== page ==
Wanting to Learn Data Structures and Algorithms? Here are Some Places to Start

So here I am. Still on the road on a much needed vacation. The first one I’ve taken since covid hit. I’ve been finding myself with more free time than I have had since I started my journey into the software engineering world. Through a lot of conversations with developers who are established in the community, I have come to realize it is not enough just to understand languages. Understanding best practices through data structures and algorithms is paramount. Sure, you may be seldom asked how to work with a binary tree but it wouldn’t hurt to have a general idea on how most of the important stuff works.

I would like to first point out this source. It is a free course offered by MIT and it seems very detailed but in a sequential order that allows you to follow along as you are learning. After looking into what a lot of people are saying about it, it isn’t just enough to follow this course and think you’ve mastered it. Find ways to use them practically and that will give you a better understanding on how to use them correctly.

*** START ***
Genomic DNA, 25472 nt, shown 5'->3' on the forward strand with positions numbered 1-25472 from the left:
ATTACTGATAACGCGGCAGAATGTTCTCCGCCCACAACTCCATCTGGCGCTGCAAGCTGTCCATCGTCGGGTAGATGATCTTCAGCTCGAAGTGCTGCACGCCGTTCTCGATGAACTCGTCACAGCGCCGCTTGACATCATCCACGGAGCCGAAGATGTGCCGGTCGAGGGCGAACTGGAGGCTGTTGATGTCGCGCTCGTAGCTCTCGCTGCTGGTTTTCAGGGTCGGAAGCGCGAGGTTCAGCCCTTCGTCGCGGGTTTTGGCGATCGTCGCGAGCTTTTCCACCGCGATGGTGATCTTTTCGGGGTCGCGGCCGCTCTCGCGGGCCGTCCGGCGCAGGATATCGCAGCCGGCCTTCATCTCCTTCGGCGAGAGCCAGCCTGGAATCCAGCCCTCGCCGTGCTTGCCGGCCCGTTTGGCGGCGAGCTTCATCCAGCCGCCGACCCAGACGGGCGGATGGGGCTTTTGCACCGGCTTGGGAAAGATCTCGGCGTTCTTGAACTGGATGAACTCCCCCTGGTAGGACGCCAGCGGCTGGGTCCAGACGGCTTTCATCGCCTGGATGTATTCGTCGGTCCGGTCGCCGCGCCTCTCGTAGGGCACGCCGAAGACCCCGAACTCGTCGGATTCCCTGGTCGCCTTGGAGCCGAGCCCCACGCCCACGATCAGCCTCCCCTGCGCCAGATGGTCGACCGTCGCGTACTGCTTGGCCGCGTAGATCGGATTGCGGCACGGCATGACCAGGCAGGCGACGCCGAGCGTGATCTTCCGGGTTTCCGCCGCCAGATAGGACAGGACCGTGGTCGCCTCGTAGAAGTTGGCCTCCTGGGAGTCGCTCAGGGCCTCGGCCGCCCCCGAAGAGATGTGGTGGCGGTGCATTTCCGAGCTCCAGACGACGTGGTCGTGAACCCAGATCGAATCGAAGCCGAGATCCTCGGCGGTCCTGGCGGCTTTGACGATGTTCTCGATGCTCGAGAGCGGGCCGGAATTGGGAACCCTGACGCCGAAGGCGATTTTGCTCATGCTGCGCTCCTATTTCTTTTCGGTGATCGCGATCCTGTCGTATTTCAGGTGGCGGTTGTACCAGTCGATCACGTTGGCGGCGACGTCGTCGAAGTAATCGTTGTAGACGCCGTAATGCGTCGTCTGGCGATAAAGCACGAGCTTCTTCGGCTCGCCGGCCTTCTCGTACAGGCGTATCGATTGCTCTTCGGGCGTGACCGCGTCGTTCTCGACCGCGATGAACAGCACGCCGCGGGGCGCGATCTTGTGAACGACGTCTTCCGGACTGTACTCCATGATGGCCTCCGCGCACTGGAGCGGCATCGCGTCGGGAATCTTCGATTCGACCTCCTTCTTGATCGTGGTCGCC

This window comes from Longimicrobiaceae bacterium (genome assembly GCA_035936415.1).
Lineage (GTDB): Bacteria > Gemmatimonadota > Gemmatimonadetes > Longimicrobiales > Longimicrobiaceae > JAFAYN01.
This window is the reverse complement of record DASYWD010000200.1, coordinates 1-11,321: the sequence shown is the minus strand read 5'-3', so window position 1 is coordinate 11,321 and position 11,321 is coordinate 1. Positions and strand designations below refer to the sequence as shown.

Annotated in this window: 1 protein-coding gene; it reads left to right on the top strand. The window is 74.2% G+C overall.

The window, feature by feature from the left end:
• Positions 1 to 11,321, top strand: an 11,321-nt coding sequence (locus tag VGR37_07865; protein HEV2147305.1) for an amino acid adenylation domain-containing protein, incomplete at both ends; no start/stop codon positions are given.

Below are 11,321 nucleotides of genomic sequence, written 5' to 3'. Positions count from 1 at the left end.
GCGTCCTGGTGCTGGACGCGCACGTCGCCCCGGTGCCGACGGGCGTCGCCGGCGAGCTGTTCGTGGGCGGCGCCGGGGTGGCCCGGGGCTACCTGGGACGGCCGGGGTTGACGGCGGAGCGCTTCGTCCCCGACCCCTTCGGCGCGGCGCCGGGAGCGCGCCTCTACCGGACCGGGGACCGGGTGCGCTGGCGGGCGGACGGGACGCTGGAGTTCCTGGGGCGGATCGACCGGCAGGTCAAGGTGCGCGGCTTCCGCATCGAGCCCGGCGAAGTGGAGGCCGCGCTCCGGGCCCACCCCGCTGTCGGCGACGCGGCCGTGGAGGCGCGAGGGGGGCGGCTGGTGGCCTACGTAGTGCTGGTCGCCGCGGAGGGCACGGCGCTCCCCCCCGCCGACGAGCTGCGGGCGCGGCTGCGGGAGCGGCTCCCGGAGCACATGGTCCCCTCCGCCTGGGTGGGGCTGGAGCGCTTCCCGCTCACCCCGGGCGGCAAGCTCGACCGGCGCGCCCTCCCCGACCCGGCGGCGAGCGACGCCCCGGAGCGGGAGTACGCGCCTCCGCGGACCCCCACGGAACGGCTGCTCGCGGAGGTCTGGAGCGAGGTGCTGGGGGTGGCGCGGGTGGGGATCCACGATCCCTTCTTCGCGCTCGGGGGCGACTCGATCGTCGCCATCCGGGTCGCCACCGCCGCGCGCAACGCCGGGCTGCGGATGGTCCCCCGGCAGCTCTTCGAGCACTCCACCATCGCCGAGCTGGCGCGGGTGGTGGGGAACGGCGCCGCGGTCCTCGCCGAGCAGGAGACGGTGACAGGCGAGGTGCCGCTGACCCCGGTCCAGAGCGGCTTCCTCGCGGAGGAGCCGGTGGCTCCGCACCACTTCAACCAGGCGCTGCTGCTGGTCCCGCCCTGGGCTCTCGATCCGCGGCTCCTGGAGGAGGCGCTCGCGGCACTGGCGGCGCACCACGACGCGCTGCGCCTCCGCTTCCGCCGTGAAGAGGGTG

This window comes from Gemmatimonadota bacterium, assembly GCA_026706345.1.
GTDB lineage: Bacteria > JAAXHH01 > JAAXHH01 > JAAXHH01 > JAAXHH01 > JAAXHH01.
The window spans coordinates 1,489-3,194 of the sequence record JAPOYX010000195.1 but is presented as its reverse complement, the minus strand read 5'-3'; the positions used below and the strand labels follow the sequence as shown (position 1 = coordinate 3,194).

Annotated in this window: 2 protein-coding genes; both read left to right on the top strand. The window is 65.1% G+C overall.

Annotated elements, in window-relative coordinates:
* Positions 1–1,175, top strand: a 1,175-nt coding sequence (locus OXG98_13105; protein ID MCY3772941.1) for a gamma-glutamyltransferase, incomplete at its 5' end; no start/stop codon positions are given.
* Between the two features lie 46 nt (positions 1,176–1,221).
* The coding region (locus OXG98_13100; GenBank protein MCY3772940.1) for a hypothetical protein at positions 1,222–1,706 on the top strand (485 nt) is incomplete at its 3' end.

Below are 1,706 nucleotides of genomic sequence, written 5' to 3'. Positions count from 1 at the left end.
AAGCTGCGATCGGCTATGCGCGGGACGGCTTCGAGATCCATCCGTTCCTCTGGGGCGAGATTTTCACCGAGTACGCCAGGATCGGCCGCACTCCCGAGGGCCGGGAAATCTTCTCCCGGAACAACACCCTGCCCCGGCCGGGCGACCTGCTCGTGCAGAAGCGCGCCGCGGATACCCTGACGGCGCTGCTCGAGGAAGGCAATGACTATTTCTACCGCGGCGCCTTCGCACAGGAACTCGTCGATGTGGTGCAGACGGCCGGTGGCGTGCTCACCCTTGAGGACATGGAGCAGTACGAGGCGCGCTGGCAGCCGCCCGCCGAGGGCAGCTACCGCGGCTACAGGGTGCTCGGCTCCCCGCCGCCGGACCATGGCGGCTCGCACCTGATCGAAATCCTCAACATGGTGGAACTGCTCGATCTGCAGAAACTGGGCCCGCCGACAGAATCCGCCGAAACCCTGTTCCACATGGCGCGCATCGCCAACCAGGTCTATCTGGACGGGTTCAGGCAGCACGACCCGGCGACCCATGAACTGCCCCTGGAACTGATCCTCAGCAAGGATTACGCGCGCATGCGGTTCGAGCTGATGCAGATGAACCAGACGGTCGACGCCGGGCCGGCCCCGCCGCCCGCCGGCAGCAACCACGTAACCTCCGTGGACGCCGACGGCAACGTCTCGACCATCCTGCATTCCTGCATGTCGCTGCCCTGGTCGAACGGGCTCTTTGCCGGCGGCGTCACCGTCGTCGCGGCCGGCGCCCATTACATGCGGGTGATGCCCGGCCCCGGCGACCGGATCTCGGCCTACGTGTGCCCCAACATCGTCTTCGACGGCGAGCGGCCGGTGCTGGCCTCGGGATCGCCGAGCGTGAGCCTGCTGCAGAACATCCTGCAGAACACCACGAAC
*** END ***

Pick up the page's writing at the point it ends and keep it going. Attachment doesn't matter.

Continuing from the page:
One book you might hear is a must have is “Cracking the Coding Interview” by Gayle Laakmann McDowell. One issue I found with it was I didn’t understand it as well because I’m primarily proficient in Ruby and Javascript. I found a Ruby and Javascript Github for the solutions so it made a bit more sense to me. I thought I would pass them on to you as well in case anyone else had this issue.

Lastly, I would also recommend scouring reddit for your own resources too. I know this sounds super basic but just by changing your search in reddit, you will find you get a ton of different results. r/webdev is a great group to join and search. r/learnprogramming has a ton of amazing resources in their bio and as long as you search your question before asking, they are an amazing group willing to help new developers like myself. No question is too basic for either group but you will get people who will paste results from a previous question if you didn’t search for your answer first.

I hope these resources are as useful for you as they are for me at the moment. It is very important to keep learning new languages and mastering current languages but learning about data structures and algorithms shouldn’t be neglected. Interviewers really want to know that you can take practical ideas and put them into practice within the language/framework they are looking for. As always, happy coding friends.